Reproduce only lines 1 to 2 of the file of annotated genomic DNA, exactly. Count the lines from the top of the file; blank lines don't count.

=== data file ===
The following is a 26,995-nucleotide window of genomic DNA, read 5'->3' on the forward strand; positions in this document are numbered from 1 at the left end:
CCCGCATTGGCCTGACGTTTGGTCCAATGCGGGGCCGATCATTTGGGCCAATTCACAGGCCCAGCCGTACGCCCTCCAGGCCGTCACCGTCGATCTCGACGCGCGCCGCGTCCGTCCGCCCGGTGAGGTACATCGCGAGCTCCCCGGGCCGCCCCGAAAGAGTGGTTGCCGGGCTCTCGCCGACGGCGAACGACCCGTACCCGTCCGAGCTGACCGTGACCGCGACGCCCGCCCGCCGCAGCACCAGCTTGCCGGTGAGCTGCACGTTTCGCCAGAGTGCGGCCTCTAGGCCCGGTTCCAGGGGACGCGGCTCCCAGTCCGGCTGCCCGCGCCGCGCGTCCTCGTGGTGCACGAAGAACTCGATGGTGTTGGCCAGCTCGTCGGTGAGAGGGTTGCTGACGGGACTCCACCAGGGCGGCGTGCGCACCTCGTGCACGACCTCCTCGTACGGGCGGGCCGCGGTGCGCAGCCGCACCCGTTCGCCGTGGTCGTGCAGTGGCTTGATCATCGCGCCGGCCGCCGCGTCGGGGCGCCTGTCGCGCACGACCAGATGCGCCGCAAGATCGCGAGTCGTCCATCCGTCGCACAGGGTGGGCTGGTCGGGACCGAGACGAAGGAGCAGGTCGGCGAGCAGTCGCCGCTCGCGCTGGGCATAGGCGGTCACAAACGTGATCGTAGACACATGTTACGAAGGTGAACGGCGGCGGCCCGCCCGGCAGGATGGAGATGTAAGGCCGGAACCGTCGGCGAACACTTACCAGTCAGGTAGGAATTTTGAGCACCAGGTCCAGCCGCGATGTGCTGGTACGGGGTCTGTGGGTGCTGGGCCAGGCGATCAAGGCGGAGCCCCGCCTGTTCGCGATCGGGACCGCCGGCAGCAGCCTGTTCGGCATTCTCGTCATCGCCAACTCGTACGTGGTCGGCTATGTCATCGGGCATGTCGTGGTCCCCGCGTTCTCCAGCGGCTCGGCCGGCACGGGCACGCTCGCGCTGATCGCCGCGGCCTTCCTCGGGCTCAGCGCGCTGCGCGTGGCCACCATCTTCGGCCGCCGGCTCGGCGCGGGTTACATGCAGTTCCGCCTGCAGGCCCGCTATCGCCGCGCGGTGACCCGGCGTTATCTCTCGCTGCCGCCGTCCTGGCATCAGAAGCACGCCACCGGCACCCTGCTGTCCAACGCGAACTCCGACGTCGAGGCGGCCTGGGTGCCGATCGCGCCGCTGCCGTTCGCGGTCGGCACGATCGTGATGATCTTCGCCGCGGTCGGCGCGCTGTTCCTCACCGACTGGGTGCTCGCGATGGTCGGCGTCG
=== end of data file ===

The following is a 26,995-nucleotide window of genomic DNA, read 5'->3' on the forward strand; positions in this document are numbered from 1 at the left end:
CCCGCATTGGCCTGACGTTTGGTCCAATGCGGGGCCGATCATTTGGGCCAATTCACAGGCCCAGCCGTACGCCCTCCAGGCCGTCACCGTCGATCTCGACGCGCGCCGCGTCCGTCCGCCCGGTGAGGTACATCGCGAGCTCCCCGGGCCGCCCCGAAAGAGTGGTTGCCGGGCTCTCGCCGACGGCGAACGACCCGTACCCGTCCGAGCTGACCGTGACCGCGACGCCCGCCCGCCGCAGCACCAGCTTGCCGGTGAGCTGCACGTTTCGCCAGAGTGCGGCCTCTAGGCCCGGTTCCAGGGGACGCGGCTCCCAGTCCGGCTGCCCGCGCCGCGCGTCCTCGTGGTGCACGAAGAACTCGATGGTGTTGGCCAGCTCGTCGGTGAGAGGGTTGCTGACGGGACTCCACCAGGGCGGCGTGCGCACCTCGTGCACGACCTCCTCGTACGGGCGGGCCGCGGTGCGCAGCCGCACCCGTTCGCCGTGGTCGTGCAGTGGCTTGATCATCGCGCCGGCCGCCGCGTCGGGGCGCCTGTCGCGCACGACCAGATGCGCCGCAAGATCGCGAGTCGTCCATCCGTCGCACAGGGTGGGCTGGTCGGGACCGAGACGAAGGAGCAGGTCGGCGAGCAGTCGCCGCTCGCGCTGGGCATAGGCGGTCACAAACGTGATCGTAGACACATGTTACGAAGGTGAACGGCGGCGGCCCGCCCGGCAGGATGGAGATGTAAGGCCGGAACCGTCGGCGAACACTTACCAGTCAGGTAGGAATTTTGAGCACCAGGTCCAGCCGCGATGTGCTGGTACGGGGTCTGTGGGTGCTGGGCCAGGCGATCAAGGCGGAGCCCCGCCTGTTCGCGATCGGGACCGCCGGCAGCAGCCTGTTCGGCATTCTCGTCATCGCCAACTCGTACGTGGTCGGCTATGTCATCGGGCATGTCGTGGTCCCCGCGTTCTCCAGCGGCTCGGCCGGCACGGGCACGCTCGCGCTGATCGCCGCGGCCTTCCTCGGGCTCAGCGCGCTGCGCGTGGCCACCATCTTCGGCCGCCGGCTCGGCGCGGGTTACATGCAGTTCCGCCTGCAGGCCCGCTATCGCCGCGCGGTGACCCGGCGTTATCTCTCGCTGCCGCCGTCCTGGCATCAGAAGCACGCCACCGGCACCCTGCTGTCCAACGCGAACTCCGACGTCGAGGCGGCCTGGGTGCCGATCGCGCCGCTGCCGTTCGCGGTCGGCACGATCGTGATGATCTTCGCCGCGGTCGGCGCGCTGTTCCTCACCGACTGGGTGCTCGCGATGGTCGGCGTCG